It is the job of the Area Teaching Committee, Auxiliary Board Member, LSA, etc to worry about the large scale trend in the community. For the rest of us, we can carve out a niche that is meaningful to us. With a little creativity, we can also align it with the goals of the 5 year plan. In my community (Albuquerque, NM) there is also an ongoing dialogue as to the nature of the five year plan, some people look to apply it with 20 degree clarity and others are looking backwards, hearkening to the old days. I have found the most success cultivating small scale friendships and discussion groups.
For example, we have a study circle that started with 3 long time Baha’is, two brand new Baha’i’s, and 3 seekers. At the beginning the facilitator made it clear that the first and foremost intention was to create (many didn't know each other) and strengthen relationships. Everybody has a strikingly different temperament and conceptual vantage point. Sure we followed Ruhi protocol for the most part, but that was really just one of the means by which we explored spiritual AND profane subjects that were interesting to us, which was itself just a means by which we became very good friends and generated small scale cultural space
Ideally, the Institute process is supposed to be a process of reflection/action/reflection where cultural and practical knowledge is generated in a systematic manner. This did occur in Columbia, and Ruhi was the result, but I see where you are coming from, that was their process, not ours, we are being told to use it as a tool to jump start coherent development.
Just my opinion, but Ruhi, with all its strengths and flaws, is more important for the process than the content. Once the process becomes second nature to us, then we can better insert our own cultural dynamism and produce our own content must stronger than before.
I think you are saying that content is important too. No? Well okay, but it is the process of content (knowledge) generation that is the most exciting. It requires all the fruits of previous knowledge, and gets blended up into experiential learning, which is very bottom up (Ruhi, a bottom up fruit resulting in top down application is meant as a jump start of our own engine of phronesis).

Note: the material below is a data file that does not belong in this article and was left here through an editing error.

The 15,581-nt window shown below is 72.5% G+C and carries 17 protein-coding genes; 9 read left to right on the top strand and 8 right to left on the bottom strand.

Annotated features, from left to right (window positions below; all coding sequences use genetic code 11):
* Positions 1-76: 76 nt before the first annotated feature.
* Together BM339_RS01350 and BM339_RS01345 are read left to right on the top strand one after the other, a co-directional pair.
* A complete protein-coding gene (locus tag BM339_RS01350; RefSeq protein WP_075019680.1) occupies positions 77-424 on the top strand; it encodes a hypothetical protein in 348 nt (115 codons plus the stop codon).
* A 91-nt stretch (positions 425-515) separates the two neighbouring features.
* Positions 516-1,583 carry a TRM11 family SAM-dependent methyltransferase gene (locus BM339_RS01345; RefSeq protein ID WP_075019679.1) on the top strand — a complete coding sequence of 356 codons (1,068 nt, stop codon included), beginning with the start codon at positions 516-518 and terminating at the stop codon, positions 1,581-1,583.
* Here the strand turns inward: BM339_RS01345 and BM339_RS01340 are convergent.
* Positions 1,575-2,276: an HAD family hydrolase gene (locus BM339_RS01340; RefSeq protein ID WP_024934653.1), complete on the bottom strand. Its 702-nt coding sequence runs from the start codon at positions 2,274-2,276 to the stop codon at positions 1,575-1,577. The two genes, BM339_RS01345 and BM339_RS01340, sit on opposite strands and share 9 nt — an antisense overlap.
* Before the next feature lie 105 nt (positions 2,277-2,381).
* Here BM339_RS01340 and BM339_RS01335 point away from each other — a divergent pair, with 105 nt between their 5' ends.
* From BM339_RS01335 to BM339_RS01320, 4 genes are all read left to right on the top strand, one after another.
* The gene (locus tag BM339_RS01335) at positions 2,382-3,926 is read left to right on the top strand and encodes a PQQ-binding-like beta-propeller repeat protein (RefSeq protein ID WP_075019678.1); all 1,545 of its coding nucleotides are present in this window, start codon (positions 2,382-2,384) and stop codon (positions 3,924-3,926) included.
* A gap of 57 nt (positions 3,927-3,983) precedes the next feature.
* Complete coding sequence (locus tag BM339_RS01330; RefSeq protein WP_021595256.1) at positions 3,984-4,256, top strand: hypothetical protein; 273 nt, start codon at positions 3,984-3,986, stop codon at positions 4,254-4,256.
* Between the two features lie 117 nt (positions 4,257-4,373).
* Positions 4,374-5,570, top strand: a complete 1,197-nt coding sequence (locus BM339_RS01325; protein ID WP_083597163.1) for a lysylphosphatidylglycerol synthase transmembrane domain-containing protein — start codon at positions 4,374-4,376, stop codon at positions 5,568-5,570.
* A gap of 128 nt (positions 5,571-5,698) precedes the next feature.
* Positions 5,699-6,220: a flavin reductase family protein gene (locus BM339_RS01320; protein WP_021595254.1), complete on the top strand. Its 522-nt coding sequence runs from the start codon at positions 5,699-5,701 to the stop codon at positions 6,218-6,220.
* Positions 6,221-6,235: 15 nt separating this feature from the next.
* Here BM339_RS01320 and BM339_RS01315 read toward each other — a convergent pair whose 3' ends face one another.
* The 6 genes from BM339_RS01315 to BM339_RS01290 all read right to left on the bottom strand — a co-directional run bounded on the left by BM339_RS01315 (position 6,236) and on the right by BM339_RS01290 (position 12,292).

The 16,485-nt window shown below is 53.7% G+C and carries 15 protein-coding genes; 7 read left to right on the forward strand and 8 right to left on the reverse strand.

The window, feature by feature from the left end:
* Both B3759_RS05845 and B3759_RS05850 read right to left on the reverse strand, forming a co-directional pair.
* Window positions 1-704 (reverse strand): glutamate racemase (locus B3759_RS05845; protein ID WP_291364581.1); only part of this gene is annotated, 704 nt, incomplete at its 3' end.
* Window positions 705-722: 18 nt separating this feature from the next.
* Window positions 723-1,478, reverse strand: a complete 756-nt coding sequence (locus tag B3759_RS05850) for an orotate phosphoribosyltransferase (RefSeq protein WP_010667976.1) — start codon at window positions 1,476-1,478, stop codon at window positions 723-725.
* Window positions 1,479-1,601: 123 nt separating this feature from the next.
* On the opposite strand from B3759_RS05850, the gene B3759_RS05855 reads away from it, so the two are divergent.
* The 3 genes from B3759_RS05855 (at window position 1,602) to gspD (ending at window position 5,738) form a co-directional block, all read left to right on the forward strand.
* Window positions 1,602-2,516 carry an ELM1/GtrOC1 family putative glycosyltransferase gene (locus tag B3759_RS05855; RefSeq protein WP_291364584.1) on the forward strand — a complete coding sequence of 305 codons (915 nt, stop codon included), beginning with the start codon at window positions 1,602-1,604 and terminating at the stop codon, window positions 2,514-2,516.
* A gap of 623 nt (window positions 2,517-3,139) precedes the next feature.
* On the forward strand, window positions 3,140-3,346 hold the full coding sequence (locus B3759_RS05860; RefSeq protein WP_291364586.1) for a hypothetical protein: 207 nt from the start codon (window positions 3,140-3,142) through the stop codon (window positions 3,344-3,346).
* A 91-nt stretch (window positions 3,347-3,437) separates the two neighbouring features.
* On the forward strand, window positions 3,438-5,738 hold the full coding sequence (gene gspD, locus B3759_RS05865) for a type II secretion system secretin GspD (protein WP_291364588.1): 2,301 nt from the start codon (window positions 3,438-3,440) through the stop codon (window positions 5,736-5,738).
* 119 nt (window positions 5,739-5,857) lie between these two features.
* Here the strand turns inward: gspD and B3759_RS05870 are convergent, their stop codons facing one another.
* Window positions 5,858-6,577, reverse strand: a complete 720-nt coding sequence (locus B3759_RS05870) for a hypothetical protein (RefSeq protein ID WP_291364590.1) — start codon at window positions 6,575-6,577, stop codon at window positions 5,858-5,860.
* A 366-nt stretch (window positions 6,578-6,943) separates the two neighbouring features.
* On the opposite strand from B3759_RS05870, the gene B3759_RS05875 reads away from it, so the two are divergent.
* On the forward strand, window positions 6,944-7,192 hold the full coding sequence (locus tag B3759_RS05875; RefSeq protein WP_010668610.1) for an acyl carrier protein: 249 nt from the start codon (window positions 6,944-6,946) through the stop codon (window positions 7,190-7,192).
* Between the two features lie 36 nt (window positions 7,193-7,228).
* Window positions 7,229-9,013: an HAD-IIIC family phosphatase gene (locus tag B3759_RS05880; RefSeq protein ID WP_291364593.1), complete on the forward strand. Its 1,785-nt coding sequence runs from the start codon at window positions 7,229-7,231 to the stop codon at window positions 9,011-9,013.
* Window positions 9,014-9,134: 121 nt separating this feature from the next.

Of course Ruhi is also valuable as a tool by which we systematically deepen large numbers of folks in the writings, and in each other. So yes content is important too.
I hear a lot from baby-boomers that things were so much more vibrant in the 70's and 80's. That is my parent’s generation, and growing up with two artists has given me a great appreciation for that time in American history. On the other hand, I and a lot of others in my age group also see a lot of missed opportunities. It seems to be that vibrancy overpowered practicality and sustainability. A lot of people entered the faith because it was cool, but not many stayed because there was no support infrastructure, there was no systematic way to deepen the new believers in a context of service. That is why young people my age (in their 20's) are kind of frustrated with our parent’s generation more generally. It feels as if they are always reminding us how much cooler things were, yet we can't see much to show for it now.
We want something that is dynamic, but also something that is coherent and sustainable, something that lasts.
Yeah, I think the LSA’s role is changing quickly. Right now it might seem as if it is sitting in the background, but soon I believe a more exalted form will emerge out of the fog. One thing they have that the appointed cluster bodies don't have nearly as much is authority, experience, and the trust of the community. This is extremely important, especially as vast numbers of people enter the faith with vast quantities of baggage. The institute is the engine of growth, but the LSA are the bolts that hold the car together